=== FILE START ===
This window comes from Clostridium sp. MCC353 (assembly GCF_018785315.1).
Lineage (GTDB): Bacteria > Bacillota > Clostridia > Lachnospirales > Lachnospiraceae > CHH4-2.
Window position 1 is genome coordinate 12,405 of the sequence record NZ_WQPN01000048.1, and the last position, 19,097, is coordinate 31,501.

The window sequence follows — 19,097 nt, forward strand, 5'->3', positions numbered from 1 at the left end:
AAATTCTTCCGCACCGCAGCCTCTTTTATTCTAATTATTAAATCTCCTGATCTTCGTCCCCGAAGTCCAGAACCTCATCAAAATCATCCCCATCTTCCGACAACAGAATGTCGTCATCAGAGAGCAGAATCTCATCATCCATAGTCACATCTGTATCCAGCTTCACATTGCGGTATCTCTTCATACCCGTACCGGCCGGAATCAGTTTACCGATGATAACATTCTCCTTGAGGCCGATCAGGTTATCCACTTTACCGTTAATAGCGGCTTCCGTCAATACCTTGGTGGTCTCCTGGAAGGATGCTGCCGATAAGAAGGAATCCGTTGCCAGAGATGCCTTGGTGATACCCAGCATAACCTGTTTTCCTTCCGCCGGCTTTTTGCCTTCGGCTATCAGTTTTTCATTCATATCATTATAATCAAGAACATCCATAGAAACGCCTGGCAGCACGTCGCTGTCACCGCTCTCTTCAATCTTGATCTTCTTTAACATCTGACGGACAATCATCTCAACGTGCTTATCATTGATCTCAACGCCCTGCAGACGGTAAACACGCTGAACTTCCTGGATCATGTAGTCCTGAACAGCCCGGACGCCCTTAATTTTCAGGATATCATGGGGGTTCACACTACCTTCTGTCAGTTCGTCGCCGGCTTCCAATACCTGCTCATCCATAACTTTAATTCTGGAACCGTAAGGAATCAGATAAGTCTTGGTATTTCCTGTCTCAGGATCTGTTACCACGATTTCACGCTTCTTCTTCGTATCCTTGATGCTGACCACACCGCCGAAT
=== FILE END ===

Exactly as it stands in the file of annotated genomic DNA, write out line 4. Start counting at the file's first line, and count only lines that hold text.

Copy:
The window sequence follows — 19,097 nt, forward strand, 5'->3', positions numbered from 1 at the left end: